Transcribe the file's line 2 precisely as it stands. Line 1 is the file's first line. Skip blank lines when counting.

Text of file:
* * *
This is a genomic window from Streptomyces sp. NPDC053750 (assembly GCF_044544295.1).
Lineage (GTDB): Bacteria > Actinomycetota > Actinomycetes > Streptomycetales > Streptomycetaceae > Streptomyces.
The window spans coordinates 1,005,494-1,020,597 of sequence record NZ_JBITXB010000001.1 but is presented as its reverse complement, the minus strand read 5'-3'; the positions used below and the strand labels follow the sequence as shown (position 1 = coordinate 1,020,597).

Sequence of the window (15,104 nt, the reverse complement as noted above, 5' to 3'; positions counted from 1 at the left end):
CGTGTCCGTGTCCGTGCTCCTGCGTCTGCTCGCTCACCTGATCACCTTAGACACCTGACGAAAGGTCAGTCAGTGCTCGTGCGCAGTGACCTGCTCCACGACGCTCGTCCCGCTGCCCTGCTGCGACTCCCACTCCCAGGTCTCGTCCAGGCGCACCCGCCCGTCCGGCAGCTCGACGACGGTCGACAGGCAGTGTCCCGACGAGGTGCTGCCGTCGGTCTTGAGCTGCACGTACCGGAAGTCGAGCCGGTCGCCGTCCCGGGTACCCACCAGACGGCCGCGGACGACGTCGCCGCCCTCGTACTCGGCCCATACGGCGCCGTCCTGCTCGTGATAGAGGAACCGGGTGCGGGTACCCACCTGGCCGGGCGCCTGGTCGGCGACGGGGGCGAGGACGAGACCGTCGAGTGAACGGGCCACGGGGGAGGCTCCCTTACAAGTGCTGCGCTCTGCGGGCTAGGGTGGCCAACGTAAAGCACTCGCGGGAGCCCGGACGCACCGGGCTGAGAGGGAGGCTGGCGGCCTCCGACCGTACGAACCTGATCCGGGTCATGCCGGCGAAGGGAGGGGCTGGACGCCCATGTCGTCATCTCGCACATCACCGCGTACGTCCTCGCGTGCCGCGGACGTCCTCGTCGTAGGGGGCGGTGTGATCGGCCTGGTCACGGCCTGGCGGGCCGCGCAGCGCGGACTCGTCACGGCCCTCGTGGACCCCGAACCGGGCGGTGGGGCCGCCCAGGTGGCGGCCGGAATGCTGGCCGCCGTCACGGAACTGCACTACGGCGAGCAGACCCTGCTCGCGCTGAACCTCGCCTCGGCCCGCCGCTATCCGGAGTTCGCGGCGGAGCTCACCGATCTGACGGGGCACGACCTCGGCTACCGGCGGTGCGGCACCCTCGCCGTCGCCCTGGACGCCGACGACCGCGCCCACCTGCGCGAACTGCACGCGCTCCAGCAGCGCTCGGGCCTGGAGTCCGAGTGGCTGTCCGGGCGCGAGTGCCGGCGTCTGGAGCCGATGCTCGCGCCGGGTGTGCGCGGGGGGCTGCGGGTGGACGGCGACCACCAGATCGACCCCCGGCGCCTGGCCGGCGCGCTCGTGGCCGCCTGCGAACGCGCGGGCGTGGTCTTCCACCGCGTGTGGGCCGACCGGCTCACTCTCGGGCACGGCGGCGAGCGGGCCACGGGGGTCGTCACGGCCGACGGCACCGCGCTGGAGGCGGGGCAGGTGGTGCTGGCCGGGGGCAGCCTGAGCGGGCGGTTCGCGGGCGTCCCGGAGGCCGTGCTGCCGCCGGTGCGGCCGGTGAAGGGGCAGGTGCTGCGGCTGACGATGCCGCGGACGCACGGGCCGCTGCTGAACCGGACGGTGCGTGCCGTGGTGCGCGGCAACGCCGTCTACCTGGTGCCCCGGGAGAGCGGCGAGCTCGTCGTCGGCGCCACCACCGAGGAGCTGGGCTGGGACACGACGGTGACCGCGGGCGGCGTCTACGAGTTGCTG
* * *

Lineage (GTDB): Bacteria > Actinomycetota > Actinomycetes > Streptomycetales > Streptomycetaceae > Streptomyces.